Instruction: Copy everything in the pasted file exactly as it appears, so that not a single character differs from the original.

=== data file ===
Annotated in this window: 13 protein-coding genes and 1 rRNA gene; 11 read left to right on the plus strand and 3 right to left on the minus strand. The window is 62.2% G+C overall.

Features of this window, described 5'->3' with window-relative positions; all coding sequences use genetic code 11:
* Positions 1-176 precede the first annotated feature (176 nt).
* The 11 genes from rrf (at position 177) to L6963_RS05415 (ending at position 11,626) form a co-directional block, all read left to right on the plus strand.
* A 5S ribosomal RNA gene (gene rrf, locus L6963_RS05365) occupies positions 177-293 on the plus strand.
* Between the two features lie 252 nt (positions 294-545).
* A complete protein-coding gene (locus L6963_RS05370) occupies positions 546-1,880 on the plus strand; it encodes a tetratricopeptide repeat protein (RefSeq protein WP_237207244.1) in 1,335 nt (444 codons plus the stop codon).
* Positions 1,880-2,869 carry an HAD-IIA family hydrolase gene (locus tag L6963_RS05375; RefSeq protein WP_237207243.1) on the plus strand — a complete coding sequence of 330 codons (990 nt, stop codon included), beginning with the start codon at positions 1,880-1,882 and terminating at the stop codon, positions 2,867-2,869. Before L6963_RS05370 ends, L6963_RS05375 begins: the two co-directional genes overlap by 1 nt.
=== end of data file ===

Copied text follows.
Annotated in this window: 13 protein-coding genes and 1 rRNA gene; 11 read left to right on the plus strand and 3 right to left on the minus strand. The window is 62.2% G+C overall.

Features of this window, described 5'->3' with window-relative positions; all coding sequences use genetic code 11:
* Positions 1-176 precede the first annotated feature (176 nt).
* The 11 genes from rrf (at position 177) to L6963_RS05415 (ending at position 11,626) form a co-directional block, all read left to right on the plus strand.
* A 5S ribosomal RNA gene (gene rrf, locus L6963_RS05365) occupies positions 177-293 on the plus strand.
* Between the two features lie 252 nt (positions 294-545).
* A complete protein-coding gene (locus L6963_RS05370) occupies positions 546-1,880 on the plus strand; it encodes a tetratricopeptide repeat protein (RefSeq protein WP_237207244.1) in 1,335 nt (444 codons plus the stop codon).
* Positions 1,880-2,869 carry an HAD-IIA family hydrolase gene (locus tag L6963_RS05375; RefSeq protein WP_237207243.1) on the plus strand — a complete coding sequence of 330 codons (990 nt, stop codon included), beginning with the start codon at positions 1,880-1,882 and terminating at the stop codon, positions 2,867-2,869. Before L6963_RS05370 ends, L6963_RS05375 begins: the two co-directional genes overlap by 1 nt.